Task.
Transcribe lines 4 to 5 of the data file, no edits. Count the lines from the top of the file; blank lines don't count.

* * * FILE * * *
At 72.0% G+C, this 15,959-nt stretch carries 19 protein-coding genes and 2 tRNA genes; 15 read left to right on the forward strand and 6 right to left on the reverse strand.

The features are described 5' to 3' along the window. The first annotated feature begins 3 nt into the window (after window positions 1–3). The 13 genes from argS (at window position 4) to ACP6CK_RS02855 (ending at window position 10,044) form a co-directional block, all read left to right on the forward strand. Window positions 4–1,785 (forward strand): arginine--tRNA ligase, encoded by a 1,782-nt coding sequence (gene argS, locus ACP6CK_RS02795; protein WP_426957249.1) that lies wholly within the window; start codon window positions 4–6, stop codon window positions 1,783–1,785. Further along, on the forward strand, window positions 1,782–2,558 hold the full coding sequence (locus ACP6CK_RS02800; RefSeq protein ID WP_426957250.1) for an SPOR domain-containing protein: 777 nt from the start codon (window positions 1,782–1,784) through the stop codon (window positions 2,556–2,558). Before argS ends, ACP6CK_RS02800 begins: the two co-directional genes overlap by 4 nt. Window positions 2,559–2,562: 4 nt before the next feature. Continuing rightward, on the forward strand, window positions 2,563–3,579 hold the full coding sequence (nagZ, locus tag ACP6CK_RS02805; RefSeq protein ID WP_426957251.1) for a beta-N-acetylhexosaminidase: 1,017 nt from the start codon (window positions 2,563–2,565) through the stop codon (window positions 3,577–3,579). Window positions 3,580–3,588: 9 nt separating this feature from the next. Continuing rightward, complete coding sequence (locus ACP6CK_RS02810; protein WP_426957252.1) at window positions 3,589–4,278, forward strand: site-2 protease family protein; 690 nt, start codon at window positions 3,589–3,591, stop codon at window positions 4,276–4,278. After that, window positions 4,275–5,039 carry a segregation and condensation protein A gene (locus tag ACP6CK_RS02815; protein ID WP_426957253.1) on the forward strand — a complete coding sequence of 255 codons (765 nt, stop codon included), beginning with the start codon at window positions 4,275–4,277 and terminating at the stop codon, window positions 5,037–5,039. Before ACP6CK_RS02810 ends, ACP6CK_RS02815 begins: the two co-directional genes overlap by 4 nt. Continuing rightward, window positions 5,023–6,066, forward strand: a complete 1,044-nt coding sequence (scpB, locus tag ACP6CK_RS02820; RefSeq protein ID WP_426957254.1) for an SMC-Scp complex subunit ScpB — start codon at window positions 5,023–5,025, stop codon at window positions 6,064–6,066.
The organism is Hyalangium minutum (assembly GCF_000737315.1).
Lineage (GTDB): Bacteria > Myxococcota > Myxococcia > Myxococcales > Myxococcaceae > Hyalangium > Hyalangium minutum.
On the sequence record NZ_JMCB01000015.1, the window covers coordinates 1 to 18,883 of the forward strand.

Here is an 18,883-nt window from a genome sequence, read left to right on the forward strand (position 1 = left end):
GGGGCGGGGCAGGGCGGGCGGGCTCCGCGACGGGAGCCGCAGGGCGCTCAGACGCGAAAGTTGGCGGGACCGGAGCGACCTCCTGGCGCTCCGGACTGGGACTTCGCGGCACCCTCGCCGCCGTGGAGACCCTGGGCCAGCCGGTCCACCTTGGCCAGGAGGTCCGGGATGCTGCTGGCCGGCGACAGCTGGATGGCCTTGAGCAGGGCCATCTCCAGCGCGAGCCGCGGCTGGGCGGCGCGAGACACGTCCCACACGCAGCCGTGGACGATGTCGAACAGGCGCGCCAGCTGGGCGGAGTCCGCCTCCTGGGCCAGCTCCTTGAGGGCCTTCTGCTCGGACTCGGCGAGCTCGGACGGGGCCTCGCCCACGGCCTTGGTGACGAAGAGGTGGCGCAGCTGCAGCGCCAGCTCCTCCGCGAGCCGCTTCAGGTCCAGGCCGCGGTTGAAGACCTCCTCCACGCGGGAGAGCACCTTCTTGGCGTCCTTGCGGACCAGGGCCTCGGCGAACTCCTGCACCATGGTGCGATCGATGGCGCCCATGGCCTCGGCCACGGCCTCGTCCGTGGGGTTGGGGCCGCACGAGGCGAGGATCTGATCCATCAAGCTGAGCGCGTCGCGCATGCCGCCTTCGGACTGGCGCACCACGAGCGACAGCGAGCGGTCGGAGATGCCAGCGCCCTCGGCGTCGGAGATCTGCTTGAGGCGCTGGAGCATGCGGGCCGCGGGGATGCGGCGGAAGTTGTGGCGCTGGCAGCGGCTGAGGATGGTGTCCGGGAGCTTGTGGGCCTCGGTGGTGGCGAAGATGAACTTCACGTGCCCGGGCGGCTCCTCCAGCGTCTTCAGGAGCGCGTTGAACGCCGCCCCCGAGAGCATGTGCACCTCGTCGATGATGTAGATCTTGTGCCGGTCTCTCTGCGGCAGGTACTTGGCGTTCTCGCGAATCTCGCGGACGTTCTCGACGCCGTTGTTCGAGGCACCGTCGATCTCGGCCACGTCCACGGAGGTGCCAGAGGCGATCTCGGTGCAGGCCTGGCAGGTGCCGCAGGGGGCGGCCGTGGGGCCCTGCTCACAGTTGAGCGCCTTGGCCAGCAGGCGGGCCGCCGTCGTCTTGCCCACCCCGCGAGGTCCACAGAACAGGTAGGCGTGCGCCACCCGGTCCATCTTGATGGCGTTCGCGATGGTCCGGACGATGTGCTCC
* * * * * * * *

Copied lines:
Lineage (GTDB): Bacteria > Myxococcota > Myxococcia > Myxococcales > Myxococcaceae > Hyalangium > Hyalangium minutum.
On the sequence record NZ_JMCB01000015.1, the window covers coordinates 1 to 18,883 of the forward strand.